Instead, the Russian military appears to try to compensate for the launcher disparity by increasing the number of warheads that can be carried on the newer missiles (SS-27 Mod 2, Yars, and SS-N-32, Bulava) that are replacing older types (SS-25, Topol, and SS-N-18, Vysota). Thanks to the New START treaty limit, many of these warheads are not deployed on the missiles under normal circumstance but are stored and could potentially be uploaded onto the launchers in a crisis. The United States also has such an upload capability for its larger inventory of launchers and therefore is not at a strategic disadvantage.
Two of Russia’s new strategic nuclear weapons (SS-19 Mod 4, Avangard, and SS-29, Sarmat) are covered by New START if formally incorporated. Other types (Poseidon nuclear-powered torpedo, and Burevestnik nuclear-powered ground-launched cruise missile) are not yet deployed and appear to be planned in relatively small numbers. They do not appear capable of upsetting the strategic balance in the foreseeable future. The treaty includes provisions for including new weapon types, if the two sides agree.
Inspections and Notifications
In addition to the New START data, the U.S. State Department has also updated the overview of part of its treaty verification activities. The data shows that the two sides since February 2011 have carried out 328 on-site inspections of each other’s strategic nuclear forces and exchanged 21,727 notifications of launcher movements and activities. Nearly 860 of those notifications were exchanged since September 2020.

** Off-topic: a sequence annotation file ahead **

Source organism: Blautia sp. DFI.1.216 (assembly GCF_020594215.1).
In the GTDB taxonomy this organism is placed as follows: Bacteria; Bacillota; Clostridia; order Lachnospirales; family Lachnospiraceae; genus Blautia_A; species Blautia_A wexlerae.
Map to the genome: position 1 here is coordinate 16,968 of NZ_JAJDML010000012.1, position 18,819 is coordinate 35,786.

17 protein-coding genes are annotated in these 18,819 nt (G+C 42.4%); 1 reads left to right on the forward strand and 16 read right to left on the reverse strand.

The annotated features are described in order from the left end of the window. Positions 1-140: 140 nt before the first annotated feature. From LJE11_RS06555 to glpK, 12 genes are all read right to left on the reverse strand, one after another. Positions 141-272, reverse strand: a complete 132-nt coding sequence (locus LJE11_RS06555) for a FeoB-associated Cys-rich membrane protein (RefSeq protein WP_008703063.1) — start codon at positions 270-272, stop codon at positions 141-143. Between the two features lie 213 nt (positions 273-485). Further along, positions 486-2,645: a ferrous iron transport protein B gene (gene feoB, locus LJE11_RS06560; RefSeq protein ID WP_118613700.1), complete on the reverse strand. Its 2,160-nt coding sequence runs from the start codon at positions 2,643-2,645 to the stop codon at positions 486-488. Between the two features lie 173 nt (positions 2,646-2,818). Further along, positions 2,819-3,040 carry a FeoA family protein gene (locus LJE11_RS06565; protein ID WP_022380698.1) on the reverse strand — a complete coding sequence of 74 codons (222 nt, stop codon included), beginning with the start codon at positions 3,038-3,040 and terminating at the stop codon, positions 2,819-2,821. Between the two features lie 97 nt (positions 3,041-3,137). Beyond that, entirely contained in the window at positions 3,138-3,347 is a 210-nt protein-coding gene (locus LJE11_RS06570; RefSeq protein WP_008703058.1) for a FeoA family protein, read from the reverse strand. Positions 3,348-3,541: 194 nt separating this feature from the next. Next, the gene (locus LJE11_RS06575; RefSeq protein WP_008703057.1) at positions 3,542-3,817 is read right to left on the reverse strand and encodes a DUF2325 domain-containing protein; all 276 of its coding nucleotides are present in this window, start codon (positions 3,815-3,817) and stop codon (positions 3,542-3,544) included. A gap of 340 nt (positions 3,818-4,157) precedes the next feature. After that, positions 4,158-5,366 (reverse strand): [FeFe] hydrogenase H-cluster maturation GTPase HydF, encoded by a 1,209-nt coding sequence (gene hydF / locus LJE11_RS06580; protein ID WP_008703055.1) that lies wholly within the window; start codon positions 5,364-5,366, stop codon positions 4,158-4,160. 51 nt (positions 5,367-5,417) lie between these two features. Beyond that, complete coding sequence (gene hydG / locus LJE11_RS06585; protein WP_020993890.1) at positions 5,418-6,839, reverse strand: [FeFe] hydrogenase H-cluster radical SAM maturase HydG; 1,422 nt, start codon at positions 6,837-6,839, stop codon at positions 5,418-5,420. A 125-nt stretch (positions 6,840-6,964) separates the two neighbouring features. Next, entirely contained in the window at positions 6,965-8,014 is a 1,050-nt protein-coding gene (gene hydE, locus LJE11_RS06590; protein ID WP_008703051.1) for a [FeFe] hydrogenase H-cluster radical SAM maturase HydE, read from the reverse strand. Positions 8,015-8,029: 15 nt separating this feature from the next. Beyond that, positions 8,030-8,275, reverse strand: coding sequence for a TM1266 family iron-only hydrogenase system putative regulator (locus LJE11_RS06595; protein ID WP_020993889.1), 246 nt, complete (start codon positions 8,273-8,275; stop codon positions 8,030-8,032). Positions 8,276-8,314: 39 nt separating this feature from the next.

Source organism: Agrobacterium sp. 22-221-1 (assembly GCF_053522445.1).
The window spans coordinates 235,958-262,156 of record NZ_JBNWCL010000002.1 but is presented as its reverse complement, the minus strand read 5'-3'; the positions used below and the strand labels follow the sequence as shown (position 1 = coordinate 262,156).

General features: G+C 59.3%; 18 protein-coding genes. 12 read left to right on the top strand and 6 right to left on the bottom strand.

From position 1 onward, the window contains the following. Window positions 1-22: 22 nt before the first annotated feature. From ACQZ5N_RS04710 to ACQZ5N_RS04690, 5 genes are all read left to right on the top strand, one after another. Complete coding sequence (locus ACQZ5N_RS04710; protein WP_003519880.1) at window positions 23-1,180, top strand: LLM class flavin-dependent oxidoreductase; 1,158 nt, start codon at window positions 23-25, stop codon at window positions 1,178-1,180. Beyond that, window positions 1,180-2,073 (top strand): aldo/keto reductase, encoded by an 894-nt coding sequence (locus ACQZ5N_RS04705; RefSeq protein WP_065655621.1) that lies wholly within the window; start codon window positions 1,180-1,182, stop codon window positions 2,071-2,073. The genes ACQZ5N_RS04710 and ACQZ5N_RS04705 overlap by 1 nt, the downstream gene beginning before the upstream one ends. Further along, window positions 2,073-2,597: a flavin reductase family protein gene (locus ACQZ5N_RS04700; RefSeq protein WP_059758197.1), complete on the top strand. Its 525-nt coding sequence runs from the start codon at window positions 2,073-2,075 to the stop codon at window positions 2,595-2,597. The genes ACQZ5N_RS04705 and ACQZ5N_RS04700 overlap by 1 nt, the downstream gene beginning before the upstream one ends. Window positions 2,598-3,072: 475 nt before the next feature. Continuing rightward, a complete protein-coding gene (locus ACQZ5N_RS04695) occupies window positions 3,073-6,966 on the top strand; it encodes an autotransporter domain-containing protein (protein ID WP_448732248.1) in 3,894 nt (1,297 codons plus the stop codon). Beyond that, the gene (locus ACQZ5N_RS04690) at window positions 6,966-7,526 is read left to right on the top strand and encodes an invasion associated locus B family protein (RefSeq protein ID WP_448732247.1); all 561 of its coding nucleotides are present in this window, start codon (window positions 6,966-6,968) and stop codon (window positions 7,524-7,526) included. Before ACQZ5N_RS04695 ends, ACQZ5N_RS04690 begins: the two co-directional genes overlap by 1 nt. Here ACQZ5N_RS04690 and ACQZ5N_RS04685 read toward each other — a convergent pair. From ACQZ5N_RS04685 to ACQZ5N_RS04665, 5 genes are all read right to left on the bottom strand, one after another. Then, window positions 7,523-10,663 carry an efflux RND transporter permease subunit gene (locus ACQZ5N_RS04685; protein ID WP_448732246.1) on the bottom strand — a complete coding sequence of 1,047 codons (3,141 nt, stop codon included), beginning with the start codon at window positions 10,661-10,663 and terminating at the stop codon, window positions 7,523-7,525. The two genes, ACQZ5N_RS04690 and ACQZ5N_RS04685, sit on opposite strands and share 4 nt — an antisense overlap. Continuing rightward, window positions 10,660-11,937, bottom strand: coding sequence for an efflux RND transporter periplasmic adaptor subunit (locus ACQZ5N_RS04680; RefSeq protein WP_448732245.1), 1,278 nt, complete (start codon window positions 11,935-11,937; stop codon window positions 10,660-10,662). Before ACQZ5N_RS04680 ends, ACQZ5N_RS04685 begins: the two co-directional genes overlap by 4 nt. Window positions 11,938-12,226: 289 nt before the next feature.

Importantly, due to the Coronavirus outbreak, there have been no on-site inspections conducted since April 1, 2020. Instead, notification exchanges and National Technical Means of verification have provided adequate verification. Nonetheless, on-site inspection can hopefully be resumed soon.
This inspection and notification regime and record are crucial parts of the treaty and increasingly important for U.S.-Russian strategic relations as other treaties and agreements have been scuttled.
Although the New START treaty has been extended for five years and it appears to be working, that is no reason to be complacent. The United States and Russia should undertake detailed and ongoing negotiations about what a follow-on treaty will look like, so they are ready well before the five-year extension runs out. The incompetent and brinkmanship negotiation style of the Trump administration fully demonstrated the risks and perils of waiting to the last minute. The Biden administration can and should do better.
This publication was made possible by generous support from the John D. and Catherine T. MacArthur Foundation, the New Land Foundation, the Ploughshares Fund, and the Prospect Hill Foundation. The statements made and views expressed are solely the responsibility of the author.